GAZA, (Reuters) – A year-old diplomatic boycott of the Palestinian government eased on Monday when Norway’s deputy foreign minister met in Gaza with Palestinian Prime Minister Ismail Haniyeh of Hamas.
The meeting was the first between Haniyeh and a senior European diplomat since Western powers imposed an economic and diplomatic blockade on the Palestinian Authority in March 2006 to pressure the ruling Hamas group to recognise Israel, renounce violence and accept interim peace deals.
Norway, which is not a member of the European Union, restored full relations with the Palestinian Authority after Haniyeh’s Hamas movement and President Mahmoud Abbas’s Fatah faction formed a unity government on Saturday. “We hope that all the European countries, and even other countries, will … support this unity government,” Norway’s deputy foreign minister, Raymond Johansen, told reporters.
“We hope that this unity government will work hard in order to fulfill the expectations from the international community,” he added.
The European Union’s position on the unity government has yet to be spelled out.
Israeli officials played down Johansen’s meetings with Haniyeh and the new Palestinian foreign minister, Ziad Abu Amr, saying economic anctions against the Hamas-led government remained in place.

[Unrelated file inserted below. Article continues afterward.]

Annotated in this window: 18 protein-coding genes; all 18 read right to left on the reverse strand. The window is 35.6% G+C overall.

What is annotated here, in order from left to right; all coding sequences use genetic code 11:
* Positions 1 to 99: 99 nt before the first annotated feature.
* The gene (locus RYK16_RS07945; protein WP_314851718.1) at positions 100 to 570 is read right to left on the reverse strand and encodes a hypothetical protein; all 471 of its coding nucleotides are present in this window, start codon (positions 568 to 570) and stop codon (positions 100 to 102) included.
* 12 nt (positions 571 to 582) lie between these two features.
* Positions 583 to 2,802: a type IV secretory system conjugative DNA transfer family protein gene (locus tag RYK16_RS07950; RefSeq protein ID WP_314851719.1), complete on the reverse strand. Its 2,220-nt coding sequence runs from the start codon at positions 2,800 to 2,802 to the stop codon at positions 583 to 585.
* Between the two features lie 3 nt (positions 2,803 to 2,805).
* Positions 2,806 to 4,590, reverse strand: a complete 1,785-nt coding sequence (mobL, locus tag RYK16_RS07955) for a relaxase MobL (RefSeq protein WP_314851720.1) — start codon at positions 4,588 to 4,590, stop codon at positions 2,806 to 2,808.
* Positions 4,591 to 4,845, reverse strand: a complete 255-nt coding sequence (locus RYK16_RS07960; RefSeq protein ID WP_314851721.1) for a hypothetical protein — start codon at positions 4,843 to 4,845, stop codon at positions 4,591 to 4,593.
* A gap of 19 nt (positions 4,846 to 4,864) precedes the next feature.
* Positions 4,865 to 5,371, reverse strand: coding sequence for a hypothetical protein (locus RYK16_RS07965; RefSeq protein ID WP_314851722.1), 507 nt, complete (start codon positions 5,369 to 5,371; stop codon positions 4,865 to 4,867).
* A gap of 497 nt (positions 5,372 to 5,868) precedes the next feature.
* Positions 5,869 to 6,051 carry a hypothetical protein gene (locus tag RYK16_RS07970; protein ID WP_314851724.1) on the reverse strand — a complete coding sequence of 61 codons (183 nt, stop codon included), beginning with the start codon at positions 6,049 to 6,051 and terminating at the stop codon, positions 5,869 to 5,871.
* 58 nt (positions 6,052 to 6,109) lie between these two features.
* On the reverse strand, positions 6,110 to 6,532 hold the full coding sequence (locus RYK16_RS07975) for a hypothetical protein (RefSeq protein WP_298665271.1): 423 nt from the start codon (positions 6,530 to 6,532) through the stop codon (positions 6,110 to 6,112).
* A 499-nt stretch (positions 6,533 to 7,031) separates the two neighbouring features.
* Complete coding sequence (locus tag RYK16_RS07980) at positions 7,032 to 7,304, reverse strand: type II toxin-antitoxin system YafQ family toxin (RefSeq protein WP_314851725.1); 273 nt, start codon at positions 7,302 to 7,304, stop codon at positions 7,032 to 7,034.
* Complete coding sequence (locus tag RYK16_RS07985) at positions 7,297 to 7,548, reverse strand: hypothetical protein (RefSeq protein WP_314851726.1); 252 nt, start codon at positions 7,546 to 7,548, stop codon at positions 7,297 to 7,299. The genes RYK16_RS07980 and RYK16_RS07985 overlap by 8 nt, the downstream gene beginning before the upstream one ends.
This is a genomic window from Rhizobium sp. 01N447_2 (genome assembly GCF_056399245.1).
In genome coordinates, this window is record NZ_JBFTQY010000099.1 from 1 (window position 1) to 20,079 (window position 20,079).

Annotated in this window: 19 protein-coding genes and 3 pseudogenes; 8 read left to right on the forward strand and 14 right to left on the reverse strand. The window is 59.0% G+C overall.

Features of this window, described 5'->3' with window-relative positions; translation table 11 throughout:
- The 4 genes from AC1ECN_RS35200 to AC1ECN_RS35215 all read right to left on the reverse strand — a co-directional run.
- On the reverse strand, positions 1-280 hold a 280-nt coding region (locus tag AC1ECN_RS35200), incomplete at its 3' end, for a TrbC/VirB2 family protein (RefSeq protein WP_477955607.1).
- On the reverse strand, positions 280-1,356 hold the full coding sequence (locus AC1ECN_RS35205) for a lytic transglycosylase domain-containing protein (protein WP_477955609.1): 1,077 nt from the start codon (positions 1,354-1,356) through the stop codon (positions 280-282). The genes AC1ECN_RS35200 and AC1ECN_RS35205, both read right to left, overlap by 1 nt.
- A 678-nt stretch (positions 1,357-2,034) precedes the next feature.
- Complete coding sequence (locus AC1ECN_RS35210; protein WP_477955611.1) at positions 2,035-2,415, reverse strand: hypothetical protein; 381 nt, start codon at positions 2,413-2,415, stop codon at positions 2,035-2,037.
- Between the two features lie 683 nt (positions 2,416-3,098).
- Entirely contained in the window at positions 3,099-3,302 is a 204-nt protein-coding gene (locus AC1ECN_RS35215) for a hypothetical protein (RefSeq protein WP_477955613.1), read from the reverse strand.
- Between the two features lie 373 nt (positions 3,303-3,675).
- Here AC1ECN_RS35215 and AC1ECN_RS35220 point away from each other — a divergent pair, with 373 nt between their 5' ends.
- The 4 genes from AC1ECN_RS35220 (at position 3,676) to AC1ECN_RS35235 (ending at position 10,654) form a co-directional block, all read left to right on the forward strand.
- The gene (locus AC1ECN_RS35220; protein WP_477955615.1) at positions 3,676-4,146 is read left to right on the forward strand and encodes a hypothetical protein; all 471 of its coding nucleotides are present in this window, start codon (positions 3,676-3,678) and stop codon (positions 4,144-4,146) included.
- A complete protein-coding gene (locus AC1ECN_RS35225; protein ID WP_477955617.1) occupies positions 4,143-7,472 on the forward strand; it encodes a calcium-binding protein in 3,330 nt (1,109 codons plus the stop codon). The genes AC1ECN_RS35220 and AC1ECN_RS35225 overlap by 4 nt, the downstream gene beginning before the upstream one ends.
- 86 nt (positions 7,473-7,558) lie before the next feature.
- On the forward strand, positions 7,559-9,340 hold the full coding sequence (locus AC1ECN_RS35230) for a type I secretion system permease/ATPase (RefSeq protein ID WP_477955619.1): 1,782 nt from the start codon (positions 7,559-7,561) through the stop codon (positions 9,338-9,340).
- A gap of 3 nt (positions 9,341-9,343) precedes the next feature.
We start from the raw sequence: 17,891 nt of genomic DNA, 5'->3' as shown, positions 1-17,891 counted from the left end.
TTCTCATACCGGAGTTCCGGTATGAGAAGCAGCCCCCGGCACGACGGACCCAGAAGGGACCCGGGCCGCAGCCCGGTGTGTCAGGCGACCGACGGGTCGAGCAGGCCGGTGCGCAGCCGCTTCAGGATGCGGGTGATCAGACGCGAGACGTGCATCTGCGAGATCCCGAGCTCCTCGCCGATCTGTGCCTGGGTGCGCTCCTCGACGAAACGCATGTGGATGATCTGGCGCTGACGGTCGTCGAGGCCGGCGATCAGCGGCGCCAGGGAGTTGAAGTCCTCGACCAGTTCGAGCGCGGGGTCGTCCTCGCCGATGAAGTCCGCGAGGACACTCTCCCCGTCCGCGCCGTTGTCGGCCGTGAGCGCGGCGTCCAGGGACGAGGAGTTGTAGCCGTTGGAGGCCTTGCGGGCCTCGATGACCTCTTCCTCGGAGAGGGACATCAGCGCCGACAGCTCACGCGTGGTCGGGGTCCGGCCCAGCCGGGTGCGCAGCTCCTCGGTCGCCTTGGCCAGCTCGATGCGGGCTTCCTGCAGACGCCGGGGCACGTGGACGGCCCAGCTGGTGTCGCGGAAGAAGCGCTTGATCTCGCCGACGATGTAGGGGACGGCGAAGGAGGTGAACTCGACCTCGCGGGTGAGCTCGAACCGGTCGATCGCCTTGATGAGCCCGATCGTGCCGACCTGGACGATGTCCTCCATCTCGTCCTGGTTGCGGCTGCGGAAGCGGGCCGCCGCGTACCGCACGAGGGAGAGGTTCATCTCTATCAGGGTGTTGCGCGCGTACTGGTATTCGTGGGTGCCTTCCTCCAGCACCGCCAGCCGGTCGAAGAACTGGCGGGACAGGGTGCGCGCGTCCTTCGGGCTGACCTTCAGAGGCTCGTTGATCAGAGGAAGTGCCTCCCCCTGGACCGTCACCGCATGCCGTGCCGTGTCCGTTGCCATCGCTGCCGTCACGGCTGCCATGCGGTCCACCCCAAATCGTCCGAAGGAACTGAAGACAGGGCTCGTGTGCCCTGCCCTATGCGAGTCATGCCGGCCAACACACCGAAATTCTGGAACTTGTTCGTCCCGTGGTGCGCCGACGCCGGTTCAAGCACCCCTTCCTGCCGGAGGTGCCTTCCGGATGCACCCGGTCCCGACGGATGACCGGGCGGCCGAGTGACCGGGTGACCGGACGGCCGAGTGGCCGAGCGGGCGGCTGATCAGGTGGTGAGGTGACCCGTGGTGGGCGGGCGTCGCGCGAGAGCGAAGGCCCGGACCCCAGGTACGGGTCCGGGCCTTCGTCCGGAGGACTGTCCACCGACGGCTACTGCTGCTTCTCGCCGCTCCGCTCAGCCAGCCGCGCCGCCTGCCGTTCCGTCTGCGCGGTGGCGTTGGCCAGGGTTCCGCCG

At a joint press conference with Johansen, Abu Amr praised Norway’s “daring position” in being the first European country to fully recognise the new government. “We have discussed many issues, including how to secure international support towards lifting the siege,” Abu Amr said.
Palestinians and Israelis negotiated their first interim peace deal in Oslo and signed the accord in Washington in 1993 clearing the way for setting up a Palestinian Authority.
Russia’s foreign minister has met repeatedly with Hamas leader Khaled Meshaal but not with Haniyeh.
The unity government says it will “respect” previous agreements. But its platform does not call for recognising Israel and asserts that Palestinian resistance against Israel in “all its forms” is a legitimate right.
Israeli Prime Minister Ehud Olmert vowed on Sunday to boycott the new government in its entirety, including non-Hamas ministers, and he made clear talks on Palestinian statehood with Abbas were not an option at this time.
It is unclear how much support Olmert’s policy has, both domestically and internationally.
An opinion poll in Israel’s Yedioth Ahronoth newspaper showed 39 percent of Israelis supported talks with the new Palestinian unity government. Another 17 percent backed talks with only Fatah ministers.
While the United States said it would boycott the new Palestinian government, it did not rule out unofficial talks with non-Hamas ministers.
Britain plans to allow diplomatic contacts with non-Hamas ministers, and the United Nations is expected to follow suit.